Tens of thousands of power outages amid strong 'freezing wind' in B.C.

·4 min read
Tens of thousands of power outages amid strong 'freezing wind' in B.C.
Tens of thousands of power outages amid strong 'freezing wind' in B.C.

The West Coast is closing out the first week of 2022 with a hammer-blow of a storm that brought first heavy snow even down to sea level, then a prolonged period of freezing rain into Friday that has triggered widespread power outages and hindered travel, worsened by increasing winds as the system departs. At the coasts, those same winds, up to 90 km/h in some areas, are combining with a king tide to bring dangerous storm surge. More on the timing and impacts, below, plus a look at a well deserved break in the relentless storm pattern that's finally ahead.


The latest high impact storm to impact the south and central coasts of British Columbia brought significant snow totals to the region through Thursday. Before the early morning commute, Victoria airport had already reported close to 30 cm, while almost 15 cm accumulated in the Vancouver area.

As temperatures rose through the day, a new problem presented itself: a period of rain and prolonged freezing rain, making a difficult travel situation even worse. The weight of the heavy snow and ice also took down powerlines across the region, with about 20,000 left in the dark by early Friday.

More outages are anticipated throughout Friday as winds will be ramping up in the storm's wake.

"We'll see wind speeds of 70 km/h possible Friday, and will be gusting near 90 km/h near the Juan de Fuca Strait, impacting the Greater Victoria area and several locations near the water," says Jessie Uppal, a meteorologist at The Weather Network. "Away from the water, conditions will also remain quite breezy out of the southwest."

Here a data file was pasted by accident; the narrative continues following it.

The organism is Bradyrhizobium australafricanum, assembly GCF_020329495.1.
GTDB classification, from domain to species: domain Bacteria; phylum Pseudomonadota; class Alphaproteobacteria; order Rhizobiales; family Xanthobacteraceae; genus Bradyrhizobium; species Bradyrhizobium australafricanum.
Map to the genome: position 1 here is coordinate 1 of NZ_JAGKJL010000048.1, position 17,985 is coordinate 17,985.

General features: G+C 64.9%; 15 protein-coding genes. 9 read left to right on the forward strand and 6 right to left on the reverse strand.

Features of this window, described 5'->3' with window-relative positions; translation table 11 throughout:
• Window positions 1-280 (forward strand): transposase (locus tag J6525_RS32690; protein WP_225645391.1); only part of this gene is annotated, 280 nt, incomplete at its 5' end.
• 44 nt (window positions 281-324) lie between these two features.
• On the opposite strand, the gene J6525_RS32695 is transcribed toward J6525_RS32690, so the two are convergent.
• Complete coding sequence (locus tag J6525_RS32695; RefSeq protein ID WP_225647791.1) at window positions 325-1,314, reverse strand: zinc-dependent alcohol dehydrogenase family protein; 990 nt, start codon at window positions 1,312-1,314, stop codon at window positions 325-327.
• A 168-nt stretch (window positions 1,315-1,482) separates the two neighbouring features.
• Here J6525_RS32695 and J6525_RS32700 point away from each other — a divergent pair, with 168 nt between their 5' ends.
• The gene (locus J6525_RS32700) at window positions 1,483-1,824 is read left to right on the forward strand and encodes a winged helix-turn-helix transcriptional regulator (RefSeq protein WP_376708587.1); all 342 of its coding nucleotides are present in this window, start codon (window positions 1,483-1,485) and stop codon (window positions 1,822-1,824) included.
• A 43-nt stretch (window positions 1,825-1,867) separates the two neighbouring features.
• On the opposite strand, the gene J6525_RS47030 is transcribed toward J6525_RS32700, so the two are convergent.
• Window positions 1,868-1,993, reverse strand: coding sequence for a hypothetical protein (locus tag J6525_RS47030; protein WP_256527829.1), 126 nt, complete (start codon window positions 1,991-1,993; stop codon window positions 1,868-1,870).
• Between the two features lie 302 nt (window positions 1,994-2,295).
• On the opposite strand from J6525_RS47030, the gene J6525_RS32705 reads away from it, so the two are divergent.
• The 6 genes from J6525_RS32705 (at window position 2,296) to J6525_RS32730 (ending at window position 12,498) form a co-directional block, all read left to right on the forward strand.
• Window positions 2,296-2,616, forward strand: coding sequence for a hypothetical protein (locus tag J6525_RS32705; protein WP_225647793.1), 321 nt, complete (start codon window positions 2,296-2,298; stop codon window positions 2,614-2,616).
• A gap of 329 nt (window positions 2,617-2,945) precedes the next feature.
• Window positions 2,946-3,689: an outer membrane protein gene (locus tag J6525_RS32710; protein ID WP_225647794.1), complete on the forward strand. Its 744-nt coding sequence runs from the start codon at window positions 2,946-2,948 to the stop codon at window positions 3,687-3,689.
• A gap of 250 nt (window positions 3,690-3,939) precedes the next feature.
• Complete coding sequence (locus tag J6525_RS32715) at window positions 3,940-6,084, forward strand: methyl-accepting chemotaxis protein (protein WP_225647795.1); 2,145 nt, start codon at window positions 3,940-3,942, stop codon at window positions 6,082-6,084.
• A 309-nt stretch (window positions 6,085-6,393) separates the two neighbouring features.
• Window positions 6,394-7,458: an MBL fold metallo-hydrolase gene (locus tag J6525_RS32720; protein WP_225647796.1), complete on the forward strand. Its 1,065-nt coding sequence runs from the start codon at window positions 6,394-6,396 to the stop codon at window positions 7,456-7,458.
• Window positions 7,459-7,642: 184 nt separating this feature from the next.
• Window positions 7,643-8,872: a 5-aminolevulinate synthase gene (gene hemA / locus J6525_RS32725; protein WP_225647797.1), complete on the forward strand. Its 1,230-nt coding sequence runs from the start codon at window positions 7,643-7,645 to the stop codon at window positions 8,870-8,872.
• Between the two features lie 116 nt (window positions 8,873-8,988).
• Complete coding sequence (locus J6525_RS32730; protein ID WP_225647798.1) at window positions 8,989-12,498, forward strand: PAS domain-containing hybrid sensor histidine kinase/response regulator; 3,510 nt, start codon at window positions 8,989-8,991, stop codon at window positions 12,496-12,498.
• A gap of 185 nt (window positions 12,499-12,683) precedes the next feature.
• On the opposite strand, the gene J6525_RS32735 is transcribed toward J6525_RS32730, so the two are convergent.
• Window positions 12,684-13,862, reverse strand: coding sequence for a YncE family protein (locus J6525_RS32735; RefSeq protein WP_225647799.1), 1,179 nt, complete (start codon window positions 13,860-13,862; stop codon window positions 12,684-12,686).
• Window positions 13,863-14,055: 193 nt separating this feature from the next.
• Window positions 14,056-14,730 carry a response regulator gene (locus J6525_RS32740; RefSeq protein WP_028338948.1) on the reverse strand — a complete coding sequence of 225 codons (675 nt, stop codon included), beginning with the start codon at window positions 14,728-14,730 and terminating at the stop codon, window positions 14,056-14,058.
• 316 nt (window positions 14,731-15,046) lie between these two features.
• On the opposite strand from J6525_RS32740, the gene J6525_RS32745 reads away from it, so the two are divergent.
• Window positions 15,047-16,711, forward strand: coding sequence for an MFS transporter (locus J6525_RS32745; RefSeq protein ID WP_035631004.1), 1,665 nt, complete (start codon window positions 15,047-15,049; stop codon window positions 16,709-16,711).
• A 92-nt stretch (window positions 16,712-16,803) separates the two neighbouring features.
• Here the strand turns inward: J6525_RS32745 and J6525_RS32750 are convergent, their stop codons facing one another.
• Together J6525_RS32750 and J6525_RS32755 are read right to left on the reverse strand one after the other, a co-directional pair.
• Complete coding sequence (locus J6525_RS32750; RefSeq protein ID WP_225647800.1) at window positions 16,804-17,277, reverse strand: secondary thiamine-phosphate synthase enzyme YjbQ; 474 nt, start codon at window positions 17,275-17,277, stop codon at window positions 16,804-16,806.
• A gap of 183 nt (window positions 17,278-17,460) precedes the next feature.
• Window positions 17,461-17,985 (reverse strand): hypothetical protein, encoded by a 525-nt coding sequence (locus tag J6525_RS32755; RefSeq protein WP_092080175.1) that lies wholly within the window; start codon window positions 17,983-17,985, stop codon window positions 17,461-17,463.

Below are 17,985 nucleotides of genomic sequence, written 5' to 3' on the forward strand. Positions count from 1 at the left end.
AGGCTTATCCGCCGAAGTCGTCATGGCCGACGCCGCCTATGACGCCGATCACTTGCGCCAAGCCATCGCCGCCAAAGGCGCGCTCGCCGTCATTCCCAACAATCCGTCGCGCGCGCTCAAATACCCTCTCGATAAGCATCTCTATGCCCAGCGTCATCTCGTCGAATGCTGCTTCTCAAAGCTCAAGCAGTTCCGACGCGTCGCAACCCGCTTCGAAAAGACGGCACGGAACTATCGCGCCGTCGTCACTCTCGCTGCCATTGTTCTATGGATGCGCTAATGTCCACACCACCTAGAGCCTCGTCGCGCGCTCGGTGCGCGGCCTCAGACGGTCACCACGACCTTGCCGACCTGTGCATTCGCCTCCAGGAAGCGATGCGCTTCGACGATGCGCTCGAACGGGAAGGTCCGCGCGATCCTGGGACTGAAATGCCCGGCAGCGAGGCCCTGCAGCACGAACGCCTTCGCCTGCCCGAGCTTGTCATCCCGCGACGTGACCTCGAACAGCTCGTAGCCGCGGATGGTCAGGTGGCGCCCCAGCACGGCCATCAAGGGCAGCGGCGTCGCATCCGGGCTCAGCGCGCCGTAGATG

Strong winds will continue to impact the Metro Vancouver area, the Fraser Valley and Howe Sound into the afternoon hours, gusting between 50-70 km/h.


"High winds may toss loose objects or cause tree branches to break," says Environment and Climate Change Canada in the warning.

The heavy rain that's been following across the Lower Mainland will continue to taper off to scattered showers through Friday, however ponding and pooling on roads remains a concern due to the rapid snowmelt.


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The heavy mountain snow and high risk of avalanches have forced numerous road closures as well. Highway 3 at Allison Pass and Kootenay Pass has been closed, as well as Highway 1 north of Yale. Highway 5 is currently closed between Hope and Merritt due to freezing rain and ice build up.

Travel advisories remain in place in the interior, including the Coquihalla Highway between Hope and Merritt.


Beyond the impacts of this storm, the frigid pattern finally breaks down this weekend, with much milder weather expected for next week.

Conditions will remain unsettled at times through next week, with a couple of moisture laden systems set to impact the South Coast Tuesday into Thursday. There's the potential for 50+ mm of rain to hit parts of the Lower Mainland, with greater totals for the higher terrain and heavy snow for alpine areas.

Coastal areas should see an extended break from significant snow and ice for the next couple of weeks. Winter however certainly is not over, with colder than seasonal temperatures expected to return late in the month and dominate throughout February.

Stay tuned to The Weather Network for the latest updates across British Columbia.

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